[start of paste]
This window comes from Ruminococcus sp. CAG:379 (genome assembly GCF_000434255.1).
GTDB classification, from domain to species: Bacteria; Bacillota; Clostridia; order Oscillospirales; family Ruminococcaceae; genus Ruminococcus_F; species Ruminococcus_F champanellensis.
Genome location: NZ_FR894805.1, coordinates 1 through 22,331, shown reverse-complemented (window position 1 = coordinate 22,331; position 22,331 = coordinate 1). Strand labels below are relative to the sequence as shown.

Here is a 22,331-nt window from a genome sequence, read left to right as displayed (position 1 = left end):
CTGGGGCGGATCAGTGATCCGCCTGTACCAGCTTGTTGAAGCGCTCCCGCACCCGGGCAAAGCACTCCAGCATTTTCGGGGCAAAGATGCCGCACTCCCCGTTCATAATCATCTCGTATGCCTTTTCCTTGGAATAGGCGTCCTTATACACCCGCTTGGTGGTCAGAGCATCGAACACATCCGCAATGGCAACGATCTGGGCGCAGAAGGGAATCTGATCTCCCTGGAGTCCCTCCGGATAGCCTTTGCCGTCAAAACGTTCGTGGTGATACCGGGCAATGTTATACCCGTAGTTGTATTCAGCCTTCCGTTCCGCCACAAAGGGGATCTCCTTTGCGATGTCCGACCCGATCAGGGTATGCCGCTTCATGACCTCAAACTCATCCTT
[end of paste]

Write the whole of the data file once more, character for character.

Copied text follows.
This window comes from Ruminococcus sp. CAG:379 (genome assembly GCF_000434255.1).
GTDB classification, from domain to species: Bacteria; Bacillota; Clostridia; order Oscillospirales; family Ruminococcaceae; genus Ruminococcus_F; species Ruminococcus_F champanellensis.
Genome location: NZ_FR894805.1, coordinates 1 through 22,331, shown reverse-complemented (window position 1 = coordinate 22,331; position 22,331 = coordinate 1). Strand labels below are relative to the sequence as shown.

Here is a 22,331-nt window from a genome sequence, read left to right as displayed (position 1 = left end):
CTGGGGCGGATCAGTGATCCGCCTGTACCAGCTTGTTGAAGCGCTCCCGCACCCGGGCAAAGCACTCCAGCATTTTCGGGGCAAAGATGCCGCACTCCCCGTTCATAATCATCTCGTATGCCTTTTCCTTGGAATAGGCGTCCTTATACACCCGCTTGGTGGTCAGAGCATCGAACACATCCGCAATGGCAACGATCTGGGCGCAGAAGGGAATCTGATCTCCCTGGAGTCCCTCCGGATAGCCTTTGCCGTCAAAACGTTCGTGGTGATACCGGGCAATGTTATACCCGTAGTTGTATTCAGCCTTCCGTTCCGCCACAAAGGGGATCTCCTTTGCGATGTCCGACCCGATCAGGGTATGCCGCTTCATGACCTCAAACTCATCCTT